The US State Department has issued a statement accusing the Syrian government of having carried out a false flag chemical weapons attack in northwestern Aleppo with the intent to blame it on the jihadist factions in the region, citing “credible info” that the public has not been permitted to see. Never mind the known fact that there are actual, literal Al Qaeda affiliateswho have admitted to using chemical weapons in Aleppo, and who are known to have used chemical weapons throughout Syria even by the State Department’s own admission: the Official Narrative is that only the Syrian government uses chemical weapons, so the chemical weapons usage must necessarily be a false flag staged by Syrian president Bashar al-Assad.
Except they didn’t use the words “false flag”. Despite the accusation being the exact definition of the thing that a false flag attack is, you won’t see the US government using that term, nor will you ever see it used in this instance by any of the authorized mainstream narrative-framing institutions like CNN or Fox News. This is because the term “false flag” is reserved solely for mention when referring to crazy, kooky Kremlin propaganda, as in the insane, unhinged, tinfoil hat belief that terrorists in Syria might possibly have some kind of motive to stage a false flag chemical attack in order to get the US, UK and France to act as their air force in a retaliatory strike against the Syrian government. That kind of false flag would be completely inconceivable to any right-minded empire loyalist, and is forbidden to even think about.
Only surprising thing is how long it took.https://t.co/0A0p8dnQiq
— OffGuardian (@OffGuardian0) December 8, 2018
At the same time we are seeing a push from the mass media to advance a narrative that the Yellow Vests protests in France are due to Russian influence, with Iraq-raping neocon Max Boot publishing a column today in the Washington Post that is based entirely around the talking point that two trending Russian topics on social media have been “giletsjaune” and “France,” and Bloomberg putting out an article blatantly titled “Pro-Russia Social Media Takes Aim at Macron as Yellow Vests Rage”. Their entire theory is that since there are people in Russia talking about a major event that everyone else in the world is also talking about, the protests against Macron’s unpopular centrist policies are therefore the result of a conspiracy seeded by Russia.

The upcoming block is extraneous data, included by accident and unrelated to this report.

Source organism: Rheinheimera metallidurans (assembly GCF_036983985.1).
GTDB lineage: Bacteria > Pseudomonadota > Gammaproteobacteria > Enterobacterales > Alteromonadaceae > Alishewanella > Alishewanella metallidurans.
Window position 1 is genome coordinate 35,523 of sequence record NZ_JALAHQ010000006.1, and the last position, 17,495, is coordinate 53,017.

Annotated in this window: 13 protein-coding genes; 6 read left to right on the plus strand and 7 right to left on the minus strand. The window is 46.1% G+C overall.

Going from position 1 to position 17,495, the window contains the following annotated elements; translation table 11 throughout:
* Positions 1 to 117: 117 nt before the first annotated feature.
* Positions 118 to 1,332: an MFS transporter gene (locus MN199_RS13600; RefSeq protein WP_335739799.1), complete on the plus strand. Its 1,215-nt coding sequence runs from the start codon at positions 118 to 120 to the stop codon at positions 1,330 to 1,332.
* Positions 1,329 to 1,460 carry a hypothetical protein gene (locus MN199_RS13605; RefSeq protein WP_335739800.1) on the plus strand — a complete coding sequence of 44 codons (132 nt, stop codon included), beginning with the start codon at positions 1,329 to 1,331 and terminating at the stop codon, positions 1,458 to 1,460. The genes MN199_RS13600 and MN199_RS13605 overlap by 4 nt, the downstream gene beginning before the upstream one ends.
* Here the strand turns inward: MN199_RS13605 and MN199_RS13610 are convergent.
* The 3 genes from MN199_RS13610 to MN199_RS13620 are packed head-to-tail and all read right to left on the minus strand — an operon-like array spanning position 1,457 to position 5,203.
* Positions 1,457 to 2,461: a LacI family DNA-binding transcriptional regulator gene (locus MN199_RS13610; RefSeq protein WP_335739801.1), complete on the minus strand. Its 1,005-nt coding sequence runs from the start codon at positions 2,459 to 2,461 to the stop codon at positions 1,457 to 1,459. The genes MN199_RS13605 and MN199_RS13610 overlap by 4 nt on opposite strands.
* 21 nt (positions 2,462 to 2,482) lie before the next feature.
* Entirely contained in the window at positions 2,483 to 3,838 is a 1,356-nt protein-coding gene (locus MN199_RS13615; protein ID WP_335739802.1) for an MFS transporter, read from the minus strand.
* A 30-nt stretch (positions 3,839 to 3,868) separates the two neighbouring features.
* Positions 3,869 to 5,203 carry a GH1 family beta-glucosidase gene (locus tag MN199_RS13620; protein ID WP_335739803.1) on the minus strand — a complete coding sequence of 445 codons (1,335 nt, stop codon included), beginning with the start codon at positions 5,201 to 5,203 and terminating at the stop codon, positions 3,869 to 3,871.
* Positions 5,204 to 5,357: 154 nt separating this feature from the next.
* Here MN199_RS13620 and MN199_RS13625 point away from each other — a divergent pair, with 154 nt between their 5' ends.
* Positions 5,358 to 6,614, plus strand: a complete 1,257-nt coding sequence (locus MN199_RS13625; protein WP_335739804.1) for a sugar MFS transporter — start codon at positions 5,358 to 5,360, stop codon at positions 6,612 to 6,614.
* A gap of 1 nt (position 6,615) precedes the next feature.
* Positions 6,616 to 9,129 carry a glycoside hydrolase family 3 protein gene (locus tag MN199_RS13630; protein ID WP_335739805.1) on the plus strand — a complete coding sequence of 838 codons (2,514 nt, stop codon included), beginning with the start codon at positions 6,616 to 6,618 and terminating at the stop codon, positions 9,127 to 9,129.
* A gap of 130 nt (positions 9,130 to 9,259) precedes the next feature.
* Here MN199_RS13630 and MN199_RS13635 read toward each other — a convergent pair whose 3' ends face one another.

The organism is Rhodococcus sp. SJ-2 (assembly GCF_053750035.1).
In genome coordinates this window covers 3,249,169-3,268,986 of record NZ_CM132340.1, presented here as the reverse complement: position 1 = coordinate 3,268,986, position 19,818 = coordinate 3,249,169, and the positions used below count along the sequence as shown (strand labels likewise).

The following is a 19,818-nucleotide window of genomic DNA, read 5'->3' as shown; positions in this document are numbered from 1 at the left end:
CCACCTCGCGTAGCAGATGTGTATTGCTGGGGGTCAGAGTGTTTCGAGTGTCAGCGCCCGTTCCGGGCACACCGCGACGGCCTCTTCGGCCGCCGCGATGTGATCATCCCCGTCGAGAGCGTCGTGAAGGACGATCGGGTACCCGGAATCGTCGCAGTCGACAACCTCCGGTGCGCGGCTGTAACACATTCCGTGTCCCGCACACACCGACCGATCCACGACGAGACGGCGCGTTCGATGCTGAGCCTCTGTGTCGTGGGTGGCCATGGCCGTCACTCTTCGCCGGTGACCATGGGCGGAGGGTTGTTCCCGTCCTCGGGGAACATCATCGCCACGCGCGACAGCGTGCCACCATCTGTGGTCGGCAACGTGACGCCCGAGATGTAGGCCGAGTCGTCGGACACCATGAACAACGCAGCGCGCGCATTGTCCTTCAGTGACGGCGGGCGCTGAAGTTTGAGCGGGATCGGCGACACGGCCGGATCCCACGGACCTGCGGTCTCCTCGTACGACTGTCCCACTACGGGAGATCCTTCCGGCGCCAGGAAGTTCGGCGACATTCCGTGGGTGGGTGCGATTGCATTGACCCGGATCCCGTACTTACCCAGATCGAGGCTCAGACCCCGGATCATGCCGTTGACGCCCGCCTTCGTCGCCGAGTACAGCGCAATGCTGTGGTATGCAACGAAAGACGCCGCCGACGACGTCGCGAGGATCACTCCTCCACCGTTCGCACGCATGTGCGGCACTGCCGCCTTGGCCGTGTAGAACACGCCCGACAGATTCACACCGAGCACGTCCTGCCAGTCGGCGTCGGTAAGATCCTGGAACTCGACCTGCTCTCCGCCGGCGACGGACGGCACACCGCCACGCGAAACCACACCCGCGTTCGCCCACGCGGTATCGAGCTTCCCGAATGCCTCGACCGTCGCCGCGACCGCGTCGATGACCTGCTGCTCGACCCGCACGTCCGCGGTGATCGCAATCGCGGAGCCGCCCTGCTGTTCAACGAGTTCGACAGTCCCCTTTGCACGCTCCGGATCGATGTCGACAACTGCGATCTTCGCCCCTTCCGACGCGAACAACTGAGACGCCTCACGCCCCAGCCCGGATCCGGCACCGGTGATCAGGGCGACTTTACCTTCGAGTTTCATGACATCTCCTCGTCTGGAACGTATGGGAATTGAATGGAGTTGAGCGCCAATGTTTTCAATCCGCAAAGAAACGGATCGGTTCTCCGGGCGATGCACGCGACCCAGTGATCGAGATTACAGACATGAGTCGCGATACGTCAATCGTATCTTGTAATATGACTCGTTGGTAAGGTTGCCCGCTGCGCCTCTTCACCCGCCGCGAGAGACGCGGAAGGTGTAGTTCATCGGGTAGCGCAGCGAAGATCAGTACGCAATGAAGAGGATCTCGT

But you’ll never hear this theory about a Russian conspiracy referred to as a “conspiracy theory” by the mainstream press. The theory that Russian elites have conspired to infiltrate the highest levels of the US government has been given serious treatment at the top echelons of media and political influence, despite its lacking any discernible evidence whatsoever, but when they talk about these alleged conspiracies they always make a point of using the word “collusion” instead. There is no actual difference between the words collude and conspire when used in this way, but the former is used because a deliberate effort has been made to stigmatize the word “conspiracy” while the word “collude” remains effectively neutral in the public eye.
But the fact of the matter is that conspiracy theories have gone mainstream, and there is no legitimate reason to call the authorized, power-manufactured conspiracy theories by a different name than the grassroots narratives like those about 9/11 or the JFK assassination. Indeed, due to the nature of populist folk narratives there is a lot more publicly available evidence contradicting the official 9/11 and JFK assassination stories than there is for the establishment Russia conspiracy theories, because those narratives often boil down to nothing more than secretive intelligence agencies saying “This is true because we said so.” Since grassroots conspiracy theories are unable to rely on empty assertions from authority, they tend to be built upon information that is publicly available.
Some people get annoyed with me for using the term conspiracy theory at all, but I insist that the phrase is itself intrinsically neutral: a theory about a conspiracy. The problem is not the phrase, it is the stigma that has been attached to that phrase by establishment media and establishment politicians; shifting to a different phrase to describe theories about conspiracies would only ensure that that phrase becomes stigmatized in the exact same way by the same sort of campaign. This would only ensure the survival of the tactic of regurgitating a pre-stigmatized label in the war of ideas instead of advancing actual arguments. The fact of the matter is that powerful people do indeed conspire, those conspiracies do indeed need to be talked about, and the largest promulgators of conspiracy theories are not Infowars or RT, but mainstream media and the US State Department.